Kildare departed from Medic in two important ways. First, while there was still a role for the technology of medicine, the primary focus was on the doctor and his process. Second, in Kildare, the doctor was a more complete human being. He was flawed and learning; he was vulnerable and emotional; and he was a sexual being. Others have incorrectly argued that doctors only started having sex in the later representations of the genre (1, 3). Kildare would fall in love with his patients, a feature of this program that apparently generated interest in female viewers (11). The sexual attraction of and to doctors was carried to great effect in Kildare's equally popular contemporary.
Ben Casey offered a counterpoint to Kildare. Not a student, he was an established neurosurgeon; far from vulnerable, he was supremely confident. His show is worth discussing for four reasons. First, both he and Kildare were extremely popular, especially with women—Kildare for his vulnerable tenderness and Casey for his brash operating room bravado (11, 12). Second, it was this very trait that attracted doctors to the program. Ben Casey brought real doctors into the active audience for fake doctors; “pulling a Ben Casey” even became part of the rounds lexicon for hot-headedness (13). Third, these shows were given the full and public seal of approval by the American Medical Association, whose members helped to write the episodes. Together with the producers, they yielded a presentation of doctors as strong and admirable and medicine as sophisticated and helpful (1). Accordingly, despite their differences in character, they were mostly a homogenized blend of the same: dependability, moral strength, and sex appeal. The shows were equally complex in plot as well. Casey, like Kildare, concentrated on the full drama of the human condition and explicitly conveyed that intention each week, opening with the words, “Man, woman, birth, death … infinity.” Fourth and finally, this complexity was ultimately exhausting for viewers. Deemed “too cerebral,” perhaps even “over the heads of the masses,” the public rejected the genre en bloc, opting for lighter fare like the Beverly Hillbillies and the Wild, Wild West (1). Responding to this new desire for simple entertainment, producers came up with a program that offered a total departure from the challenging moral ambiguity of Kildare and Casey. Four years after Kildare and Casey's exit, ABC brought us Marcus Welby, MD.
Welby, the senior partner in a two-man family practice in California, was the product of a joint venture between ABC and a fledgling, newly founded American Academy of Family Physicians (1). Whereas his predecessors tended to focus on the acute presentation of illness and therefore the method and technology of diagnosis and treatment, Welby shifted the emphasis to chronic disease and health maintenance. In so doing, Welby effectively marginalized technology to leave us alone with the patient-doctor relationship and the conversation therein.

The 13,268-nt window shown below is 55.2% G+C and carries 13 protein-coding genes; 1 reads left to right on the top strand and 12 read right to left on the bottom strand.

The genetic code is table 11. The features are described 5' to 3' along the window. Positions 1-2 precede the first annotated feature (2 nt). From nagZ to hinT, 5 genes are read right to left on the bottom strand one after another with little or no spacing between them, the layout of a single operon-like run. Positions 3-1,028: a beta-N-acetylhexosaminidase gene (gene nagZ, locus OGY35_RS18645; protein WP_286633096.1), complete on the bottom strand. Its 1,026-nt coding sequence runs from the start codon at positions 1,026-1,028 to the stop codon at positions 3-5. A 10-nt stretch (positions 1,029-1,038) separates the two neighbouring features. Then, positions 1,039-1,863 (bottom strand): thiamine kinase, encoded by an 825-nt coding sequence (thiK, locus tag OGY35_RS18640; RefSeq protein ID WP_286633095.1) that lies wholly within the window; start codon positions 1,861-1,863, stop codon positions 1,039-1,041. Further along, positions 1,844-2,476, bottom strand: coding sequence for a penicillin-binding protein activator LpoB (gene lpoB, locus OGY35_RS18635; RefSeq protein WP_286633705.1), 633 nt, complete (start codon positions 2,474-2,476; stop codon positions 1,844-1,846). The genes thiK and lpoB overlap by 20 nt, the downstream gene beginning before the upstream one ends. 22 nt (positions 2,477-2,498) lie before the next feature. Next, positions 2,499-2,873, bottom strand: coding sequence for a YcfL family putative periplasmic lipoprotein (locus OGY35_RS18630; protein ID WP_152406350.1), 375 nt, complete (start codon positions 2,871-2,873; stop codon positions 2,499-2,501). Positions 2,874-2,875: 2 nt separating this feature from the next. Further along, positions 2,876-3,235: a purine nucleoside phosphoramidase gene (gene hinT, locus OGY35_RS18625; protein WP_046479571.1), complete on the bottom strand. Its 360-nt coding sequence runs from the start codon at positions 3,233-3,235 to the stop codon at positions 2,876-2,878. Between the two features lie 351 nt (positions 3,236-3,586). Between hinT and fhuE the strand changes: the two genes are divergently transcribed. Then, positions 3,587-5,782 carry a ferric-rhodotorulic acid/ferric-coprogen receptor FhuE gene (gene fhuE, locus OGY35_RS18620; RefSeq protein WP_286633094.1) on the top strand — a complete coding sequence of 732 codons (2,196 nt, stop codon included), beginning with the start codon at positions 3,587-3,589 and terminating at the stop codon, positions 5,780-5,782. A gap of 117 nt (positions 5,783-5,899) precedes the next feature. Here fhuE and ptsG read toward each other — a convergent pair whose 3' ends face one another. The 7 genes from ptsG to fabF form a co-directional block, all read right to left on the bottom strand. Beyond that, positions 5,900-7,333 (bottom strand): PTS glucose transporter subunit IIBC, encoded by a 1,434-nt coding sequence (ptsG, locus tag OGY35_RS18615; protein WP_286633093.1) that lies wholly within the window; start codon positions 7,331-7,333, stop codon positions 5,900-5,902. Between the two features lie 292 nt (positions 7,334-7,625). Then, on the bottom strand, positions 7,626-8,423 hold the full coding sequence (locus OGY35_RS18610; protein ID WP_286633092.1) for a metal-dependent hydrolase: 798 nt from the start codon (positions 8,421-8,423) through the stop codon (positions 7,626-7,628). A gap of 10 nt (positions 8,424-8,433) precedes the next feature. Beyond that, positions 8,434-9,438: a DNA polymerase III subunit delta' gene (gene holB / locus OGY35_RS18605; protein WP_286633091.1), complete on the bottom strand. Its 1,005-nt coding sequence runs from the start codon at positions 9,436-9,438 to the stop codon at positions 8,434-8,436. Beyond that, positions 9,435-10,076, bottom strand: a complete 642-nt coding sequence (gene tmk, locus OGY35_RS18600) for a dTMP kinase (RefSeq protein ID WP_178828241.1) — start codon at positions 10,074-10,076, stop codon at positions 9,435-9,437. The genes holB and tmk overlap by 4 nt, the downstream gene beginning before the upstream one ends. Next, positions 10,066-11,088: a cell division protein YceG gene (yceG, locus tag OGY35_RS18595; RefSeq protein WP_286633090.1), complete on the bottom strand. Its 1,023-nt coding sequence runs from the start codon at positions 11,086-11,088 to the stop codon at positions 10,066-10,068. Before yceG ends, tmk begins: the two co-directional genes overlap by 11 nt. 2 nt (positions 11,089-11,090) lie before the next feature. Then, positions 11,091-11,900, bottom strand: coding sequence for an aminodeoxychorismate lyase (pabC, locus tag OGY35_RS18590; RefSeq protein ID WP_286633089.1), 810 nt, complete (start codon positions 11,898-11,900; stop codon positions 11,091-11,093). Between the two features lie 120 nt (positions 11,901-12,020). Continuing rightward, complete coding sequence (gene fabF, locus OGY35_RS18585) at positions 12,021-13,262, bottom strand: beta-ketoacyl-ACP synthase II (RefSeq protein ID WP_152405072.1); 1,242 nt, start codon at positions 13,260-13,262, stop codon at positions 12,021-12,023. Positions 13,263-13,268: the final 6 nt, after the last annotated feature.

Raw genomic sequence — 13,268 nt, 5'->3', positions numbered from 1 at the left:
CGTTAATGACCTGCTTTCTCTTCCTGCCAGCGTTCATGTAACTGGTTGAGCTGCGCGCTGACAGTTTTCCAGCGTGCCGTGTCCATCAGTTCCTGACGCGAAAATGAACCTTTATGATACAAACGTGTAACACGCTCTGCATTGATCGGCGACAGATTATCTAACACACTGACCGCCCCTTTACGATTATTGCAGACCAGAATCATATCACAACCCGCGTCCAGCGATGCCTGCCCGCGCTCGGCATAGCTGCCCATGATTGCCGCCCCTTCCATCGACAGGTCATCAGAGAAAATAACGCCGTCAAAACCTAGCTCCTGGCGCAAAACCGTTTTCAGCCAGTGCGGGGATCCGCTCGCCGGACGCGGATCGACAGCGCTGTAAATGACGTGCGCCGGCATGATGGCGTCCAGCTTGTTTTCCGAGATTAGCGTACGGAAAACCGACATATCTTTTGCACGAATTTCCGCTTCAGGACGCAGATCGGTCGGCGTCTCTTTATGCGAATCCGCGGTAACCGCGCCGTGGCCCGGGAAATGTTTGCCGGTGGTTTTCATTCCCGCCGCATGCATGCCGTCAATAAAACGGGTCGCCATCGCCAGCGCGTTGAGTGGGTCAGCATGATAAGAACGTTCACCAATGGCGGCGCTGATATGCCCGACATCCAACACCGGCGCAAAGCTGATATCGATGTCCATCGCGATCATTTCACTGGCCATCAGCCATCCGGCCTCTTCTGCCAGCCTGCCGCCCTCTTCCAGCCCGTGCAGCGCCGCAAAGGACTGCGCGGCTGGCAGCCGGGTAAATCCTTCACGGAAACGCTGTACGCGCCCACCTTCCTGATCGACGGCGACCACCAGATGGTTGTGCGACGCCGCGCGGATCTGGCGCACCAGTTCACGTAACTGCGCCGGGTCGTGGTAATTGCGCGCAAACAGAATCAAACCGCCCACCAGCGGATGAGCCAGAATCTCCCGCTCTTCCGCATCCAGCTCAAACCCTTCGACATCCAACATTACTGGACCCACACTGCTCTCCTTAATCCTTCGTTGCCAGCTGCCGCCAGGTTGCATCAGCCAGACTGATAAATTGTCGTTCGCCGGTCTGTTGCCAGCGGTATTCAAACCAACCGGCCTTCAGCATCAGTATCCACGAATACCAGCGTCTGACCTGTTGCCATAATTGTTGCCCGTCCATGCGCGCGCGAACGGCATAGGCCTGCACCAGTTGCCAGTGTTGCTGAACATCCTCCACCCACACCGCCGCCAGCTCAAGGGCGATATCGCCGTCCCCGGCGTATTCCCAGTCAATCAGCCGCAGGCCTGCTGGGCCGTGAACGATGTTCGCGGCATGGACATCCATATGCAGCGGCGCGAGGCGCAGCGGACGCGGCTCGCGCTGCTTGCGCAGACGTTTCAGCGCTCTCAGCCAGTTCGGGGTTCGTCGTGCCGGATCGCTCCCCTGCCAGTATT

This starring role for the patient-doctor relationship is what makes Welby so well remembered. There are, to this day, persistent references to the many virtues of his medicine. The image of Welby has come to express with exquisite symbolic economy the public's apparent dissatisfaction with today's medicine. Even the fashion designer Donna Karan wrote, “When my husband fell ill, I so wished we could turn back the clock and return to Marcus Welby, MD, who we all knew when I was a kid” (14).
Episode to episode, Welby addressed any issue of the human condition. Over the years, he tackled (in addition to chronic disease) wayward children, failing grades, strained marriage, substance abuse, and other domestic ills. With the sentimentality of hindsight, and in contradistinction to the fast-paced clinics of managed care, this has served to redefine Welby's nature as caring and compassionate. Welby is forever the doctor who listened, the doctor who cared, captured in the opening credits of him driving through the night for house calls. Yet he tackled these issues on his program because, it seemed, only he could fix them. Welby had power over his patients, all of whom looked to and needed him for guidance. His paternalistic methods were not unlike those of the other doctor characters of the 1950s to the 1970s (8, 15), but Welby did it best. Viewed in situ, however, his methods seem crude, chauvinist, and dated. To watch his program once more, one is repaid with a very different Welby than the one represented in the present media. A misogynist, he routinely (and inexplicably) snapped at his secretary. He was not married but dated a woman who was continuously reminded that she came second to his job. And he always refused patient input, telling one young woman who came to him pregnant out of wedlock that, for her, “adoption is the only workable way.”